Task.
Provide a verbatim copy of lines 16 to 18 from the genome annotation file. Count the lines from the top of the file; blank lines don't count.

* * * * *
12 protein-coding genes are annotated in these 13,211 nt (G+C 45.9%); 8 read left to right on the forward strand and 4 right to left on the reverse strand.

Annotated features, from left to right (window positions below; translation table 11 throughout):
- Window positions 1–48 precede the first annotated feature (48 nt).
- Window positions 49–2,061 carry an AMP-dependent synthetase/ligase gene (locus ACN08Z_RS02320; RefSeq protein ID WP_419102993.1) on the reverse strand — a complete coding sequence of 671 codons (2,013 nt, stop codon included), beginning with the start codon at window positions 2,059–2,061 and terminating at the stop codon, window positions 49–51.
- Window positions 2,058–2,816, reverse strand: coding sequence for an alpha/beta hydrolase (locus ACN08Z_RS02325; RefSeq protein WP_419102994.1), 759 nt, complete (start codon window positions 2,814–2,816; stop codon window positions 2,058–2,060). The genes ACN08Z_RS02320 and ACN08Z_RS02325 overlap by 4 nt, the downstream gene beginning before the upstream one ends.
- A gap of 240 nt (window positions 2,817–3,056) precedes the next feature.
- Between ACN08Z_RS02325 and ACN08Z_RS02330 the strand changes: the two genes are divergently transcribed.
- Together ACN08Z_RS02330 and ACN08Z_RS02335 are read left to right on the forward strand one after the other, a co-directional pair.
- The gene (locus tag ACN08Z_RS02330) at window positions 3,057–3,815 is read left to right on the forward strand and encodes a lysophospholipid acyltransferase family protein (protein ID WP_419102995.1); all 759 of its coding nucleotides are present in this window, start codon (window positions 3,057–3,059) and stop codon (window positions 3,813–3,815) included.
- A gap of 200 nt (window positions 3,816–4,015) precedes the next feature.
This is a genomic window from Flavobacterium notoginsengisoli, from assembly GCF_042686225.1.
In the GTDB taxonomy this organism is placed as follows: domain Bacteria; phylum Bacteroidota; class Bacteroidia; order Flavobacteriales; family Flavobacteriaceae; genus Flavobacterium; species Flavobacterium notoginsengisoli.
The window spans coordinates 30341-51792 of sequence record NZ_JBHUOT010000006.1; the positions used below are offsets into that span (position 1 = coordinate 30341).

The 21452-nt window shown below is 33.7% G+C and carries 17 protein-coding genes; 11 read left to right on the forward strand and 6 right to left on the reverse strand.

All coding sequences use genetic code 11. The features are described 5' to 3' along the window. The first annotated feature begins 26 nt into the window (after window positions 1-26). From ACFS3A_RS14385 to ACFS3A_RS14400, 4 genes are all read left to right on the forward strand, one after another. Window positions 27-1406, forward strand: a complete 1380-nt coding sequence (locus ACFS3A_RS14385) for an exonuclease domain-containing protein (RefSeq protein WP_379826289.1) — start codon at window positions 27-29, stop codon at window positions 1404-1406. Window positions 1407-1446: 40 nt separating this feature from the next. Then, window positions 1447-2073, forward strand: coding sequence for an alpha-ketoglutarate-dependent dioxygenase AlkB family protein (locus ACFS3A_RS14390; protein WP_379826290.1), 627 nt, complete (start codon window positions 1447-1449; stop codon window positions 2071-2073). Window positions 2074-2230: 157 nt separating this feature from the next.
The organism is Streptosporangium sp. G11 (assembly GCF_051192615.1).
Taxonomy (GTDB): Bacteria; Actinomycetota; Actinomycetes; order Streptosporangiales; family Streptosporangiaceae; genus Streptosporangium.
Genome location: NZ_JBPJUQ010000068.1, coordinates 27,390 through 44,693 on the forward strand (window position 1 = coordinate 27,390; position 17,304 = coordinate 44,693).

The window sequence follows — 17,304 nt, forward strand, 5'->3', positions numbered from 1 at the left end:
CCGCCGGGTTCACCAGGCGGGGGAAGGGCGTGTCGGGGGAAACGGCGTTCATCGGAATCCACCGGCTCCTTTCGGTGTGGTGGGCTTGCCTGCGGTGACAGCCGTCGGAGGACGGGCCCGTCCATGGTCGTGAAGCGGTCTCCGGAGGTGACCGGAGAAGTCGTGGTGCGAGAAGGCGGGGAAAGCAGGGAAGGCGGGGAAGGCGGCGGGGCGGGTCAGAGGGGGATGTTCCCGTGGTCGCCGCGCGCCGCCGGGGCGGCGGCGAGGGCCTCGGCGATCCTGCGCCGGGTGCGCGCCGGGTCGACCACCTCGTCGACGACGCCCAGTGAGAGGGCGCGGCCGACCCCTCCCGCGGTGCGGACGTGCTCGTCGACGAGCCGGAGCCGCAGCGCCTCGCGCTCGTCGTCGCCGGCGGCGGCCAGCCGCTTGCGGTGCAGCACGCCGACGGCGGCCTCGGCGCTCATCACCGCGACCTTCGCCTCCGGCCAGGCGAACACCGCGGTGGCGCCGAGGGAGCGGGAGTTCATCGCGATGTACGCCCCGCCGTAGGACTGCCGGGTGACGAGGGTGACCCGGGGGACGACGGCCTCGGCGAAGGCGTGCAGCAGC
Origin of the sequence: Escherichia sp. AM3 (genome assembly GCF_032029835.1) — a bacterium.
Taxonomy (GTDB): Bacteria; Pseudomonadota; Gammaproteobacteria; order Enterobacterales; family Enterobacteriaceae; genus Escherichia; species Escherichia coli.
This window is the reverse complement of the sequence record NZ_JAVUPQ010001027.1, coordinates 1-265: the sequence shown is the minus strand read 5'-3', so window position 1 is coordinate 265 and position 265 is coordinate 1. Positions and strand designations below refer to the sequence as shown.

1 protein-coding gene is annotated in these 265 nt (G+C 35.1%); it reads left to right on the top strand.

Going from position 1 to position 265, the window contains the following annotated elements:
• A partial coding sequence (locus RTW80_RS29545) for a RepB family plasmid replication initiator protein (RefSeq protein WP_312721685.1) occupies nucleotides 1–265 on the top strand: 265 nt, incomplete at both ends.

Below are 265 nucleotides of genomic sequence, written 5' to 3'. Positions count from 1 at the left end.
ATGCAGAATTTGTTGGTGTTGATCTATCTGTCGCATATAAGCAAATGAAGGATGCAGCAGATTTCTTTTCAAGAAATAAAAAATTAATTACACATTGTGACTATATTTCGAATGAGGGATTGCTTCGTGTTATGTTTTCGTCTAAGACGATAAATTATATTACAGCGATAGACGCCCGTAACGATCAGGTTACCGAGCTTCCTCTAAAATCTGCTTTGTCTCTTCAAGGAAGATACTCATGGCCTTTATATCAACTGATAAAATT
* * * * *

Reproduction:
The organism is Streptosporangium sp. G11 (assembly GCF_051192615.1).
Taxonomy (GTDB): Bacteria; Actinomycetota; Actinomycetes; order Streptosporangiales; family Streptosporangiaceae; genus Streptosporangium.
Genome location: NZ_JBPJUQ010000068.1, coordinates 27,390 through 44,693 on the forward strand (window position 1 = coordinate 27,390; position 17,304 = coordinate 44,693).